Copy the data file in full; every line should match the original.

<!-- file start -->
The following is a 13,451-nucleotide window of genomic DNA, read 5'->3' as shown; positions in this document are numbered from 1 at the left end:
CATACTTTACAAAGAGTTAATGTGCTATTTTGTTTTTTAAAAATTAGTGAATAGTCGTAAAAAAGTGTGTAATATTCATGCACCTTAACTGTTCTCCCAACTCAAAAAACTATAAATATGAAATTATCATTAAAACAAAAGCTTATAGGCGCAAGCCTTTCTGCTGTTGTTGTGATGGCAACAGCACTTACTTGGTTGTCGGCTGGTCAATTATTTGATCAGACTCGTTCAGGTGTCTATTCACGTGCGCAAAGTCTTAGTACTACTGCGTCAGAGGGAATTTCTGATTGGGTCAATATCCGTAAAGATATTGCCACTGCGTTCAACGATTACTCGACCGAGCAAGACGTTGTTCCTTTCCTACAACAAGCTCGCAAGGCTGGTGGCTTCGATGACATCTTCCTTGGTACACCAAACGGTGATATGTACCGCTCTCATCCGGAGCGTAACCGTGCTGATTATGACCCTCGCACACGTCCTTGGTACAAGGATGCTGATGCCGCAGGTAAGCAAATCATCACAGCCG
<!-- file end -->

The following is a 13,451-nucleotide window of genomic DNA, read 5'->3' as shown; positions in this document are numbered from 1 at the left end:
CATACTTTACAAAGAGTTAATGTGCTATTTTGTTTTTTAAAAATTAGTGAATAGTCGTAAAAAAGTGTGTAATATTCATGCACCTTAACTGTTCTCCCAACTCAAAAAACTATAAATATGAAATTATCATTAAAACAAAAGCTTATAGGCGCAAGCCTTTCTGCTGTTGTTGTGATGGCAACAGCACTTACTTGGTTGTCGGCTGGTCAATTATTTGATCAGACTCGTTCAGGTGTCTATTCACGTGCGCAAAGTCTTAGTACTACTGCGTCAGAGGGAATTTCTGATTGGGTCAATATCCGTAAAGATATTGCCACTGCGTTCAACGATTACTCGACCGAGCAAGACGTTGTTCCTTTCCTACAACAAGCTCGCAAGGCTGGTGGCTTCGATGACATCTTCCTTGGTACACCAAACGGTGATATGTACCGCTCTCATCCGGAGCGTAACCGTGCTGATTATGACCCTCGCACACGTCCTTGGTACAAGGATGCTGATGCCGCAGGTAAGCAAATCATCACAGCCG